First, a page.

Threat actors are selling over 267 million Facebook profiles for £500 ($623) on dark web sites and hacker forums. While none of these records include passwords, they do contain information that could allow attackers to perform spear phishing or SMS attacks to steal credentials.
Last month, security researcher Bob Diachenko discovered an open Elasticsearch database that contained a little over 267 million Facebook records, with most being users from the United States.
For many of these records, they contained a user’s full name, their phone number, and a unique Facebook ID.
The ISP hosting the database eventually took the server offline after being contacted by Diachenko.
Soon after, a second server containing the same data plus an addition 42 million records was brought online but was quickly attacked by unknown threat actors who left a message telling the owners to secure their servers.
Of this new data, 16.8 million records included more information such as a Facebook user’s email address, birth date, and gender.
It was not discovered who these servers belonged to, but Diachenko believed that it was owned by a criminal organization who stole the data using the Facebook API before it was locked down or via scraping public profiles.
Data now being sold for £500
This weekend, cybersecurity intelligence firm Cyble discovered a threat actor selling this database for £500 on the dark web and through hacking forums.
In a conversation with Beenu Arora, CEO of Cyble, BleepingComputer was told that the researchers have purchased the database to verify the data and that they are adding it to their http://AmIbreached.com breach notification service.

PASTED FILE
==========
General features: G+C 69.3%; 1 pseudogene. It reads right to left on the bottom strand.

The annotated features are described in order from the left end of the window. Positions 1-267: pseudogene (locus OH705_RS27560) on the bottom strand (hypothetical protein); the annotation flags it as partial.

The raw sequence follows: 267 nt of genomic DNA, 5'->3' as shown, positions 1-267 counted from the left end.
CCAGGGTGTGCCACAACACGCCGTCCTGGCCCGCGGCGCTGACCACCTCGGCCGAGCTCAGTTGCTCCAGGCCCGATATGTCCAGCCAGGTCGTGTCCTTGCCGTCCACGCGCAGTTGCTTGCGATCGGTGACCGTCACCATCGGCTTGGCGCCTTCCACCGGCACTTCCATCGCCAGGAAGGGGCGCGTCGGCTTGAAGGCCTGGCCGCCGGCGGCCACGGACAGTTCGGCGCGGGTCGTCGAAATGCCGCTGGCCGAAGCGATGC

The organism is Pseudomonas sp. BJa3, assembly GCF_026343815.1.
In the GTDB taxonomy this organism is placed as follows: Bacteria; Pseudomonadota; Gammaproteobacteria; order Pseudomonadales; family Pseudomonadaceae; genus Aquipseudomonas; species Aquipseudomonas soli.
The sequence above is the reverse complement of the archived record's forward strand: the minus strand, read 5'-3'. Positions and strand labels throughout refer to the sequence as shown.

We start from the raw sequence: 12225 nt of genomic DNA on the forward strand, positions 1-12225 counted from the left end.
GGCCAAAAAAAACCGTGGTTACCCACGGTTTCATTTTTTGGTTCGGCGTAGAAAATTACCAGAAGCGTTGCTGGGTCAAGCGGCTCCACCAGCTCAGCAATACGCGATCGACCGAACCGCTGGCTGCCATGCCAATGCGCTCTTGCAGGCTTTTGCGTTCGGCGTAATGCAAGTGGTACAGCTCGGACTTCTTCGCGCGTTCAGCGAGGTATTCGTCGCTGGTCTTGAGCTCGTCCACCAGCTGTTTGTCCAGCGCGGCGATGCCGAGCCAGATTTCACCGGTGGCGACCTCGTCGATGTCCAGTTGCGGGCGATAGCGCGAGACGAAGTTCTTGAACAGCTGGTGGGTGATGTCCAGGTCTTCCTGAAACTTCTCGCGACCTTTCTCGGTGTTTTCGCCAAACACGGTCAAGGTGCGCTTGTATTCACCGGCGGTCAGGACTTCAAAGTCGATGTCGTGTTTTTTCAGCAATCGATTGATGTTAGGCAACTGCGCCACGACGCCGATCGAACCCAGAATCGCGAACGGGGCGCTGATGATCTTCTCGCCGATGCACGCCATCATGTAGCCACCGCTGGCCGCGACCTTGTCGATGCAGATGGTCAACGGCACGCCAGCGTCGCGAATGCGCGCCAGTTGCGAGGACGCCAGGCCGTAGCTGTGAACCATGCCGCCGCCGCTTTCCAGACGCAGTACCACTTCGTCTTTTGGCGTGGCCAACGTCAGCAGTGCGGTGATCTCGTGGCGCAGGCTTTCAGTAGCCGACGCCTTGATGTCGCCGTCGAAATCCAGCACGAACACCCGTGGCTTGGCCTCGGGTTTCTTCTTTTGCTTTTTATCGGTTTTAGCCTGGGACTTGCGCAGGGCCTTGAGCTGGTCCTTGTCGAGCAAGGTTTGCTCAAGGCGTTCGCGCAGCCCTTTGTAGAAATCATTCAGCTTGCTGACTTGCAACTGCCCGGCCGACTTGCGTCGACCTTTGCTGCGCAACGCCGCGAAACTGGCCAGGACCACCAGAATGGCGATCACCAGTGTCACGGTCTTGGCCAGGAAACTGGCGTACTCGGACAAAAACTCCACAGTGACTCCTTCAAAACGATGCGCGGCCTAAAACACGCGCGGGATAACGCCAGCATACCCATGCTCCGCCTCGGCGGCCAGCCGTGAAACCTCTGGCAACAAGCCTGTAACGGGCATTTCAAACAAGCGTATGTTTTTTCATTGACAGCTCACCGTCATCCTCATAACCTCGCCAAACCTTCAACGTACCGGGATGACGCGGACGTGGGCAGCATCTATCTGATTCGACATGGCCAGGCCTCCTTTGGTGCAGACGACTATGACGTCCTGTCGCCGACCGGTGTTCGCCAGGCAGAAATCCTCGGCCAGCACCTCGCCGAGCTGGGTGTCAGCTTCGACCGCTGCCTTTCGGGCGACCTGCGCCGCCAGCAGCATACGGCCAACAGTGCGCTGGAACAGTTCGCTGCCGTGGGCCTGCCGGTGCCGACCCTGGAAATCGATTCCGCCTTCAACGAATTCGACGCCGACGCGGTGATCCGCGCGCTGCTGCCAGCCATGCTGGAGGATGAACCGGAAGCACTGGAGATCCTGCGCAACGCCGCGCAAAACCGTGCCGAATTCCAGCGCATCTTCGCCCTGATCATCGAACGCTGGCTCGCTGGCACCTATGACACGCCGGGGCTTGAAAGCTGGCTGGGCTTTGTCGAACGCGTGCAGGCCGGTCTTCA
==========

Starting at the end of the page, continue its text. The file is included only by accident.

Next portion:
Like Diachenko, Arora is unsure how this data was compiled.
“At this stage, we are not aware of how the data got leaked at the first instance, it might be due to a leakage in third-party API or scrapping,” Arora told BleepingComputer. “Given the data contain sensitive details on the users, it might be used by cybercriminals for phishing and spamming.”
How can this sold data affect you?
The database being sold does not contain Facebook account passwords, but it does contain email addresses and phone numbers for some users.
This could allow attackers to create spear-phishing campaigns that aim to steal your password using email campaigns or SMS texts that pretend to be from Facebook.
If the phishing emails contain information such as dates of birth and/or phone numbers, some users may be more prone to believe them and thus provide the attackers with the requested info.
Cyble recommends users tighten their privacy settings on Facebook accounts and be cautious of unsolicited emails and text messages.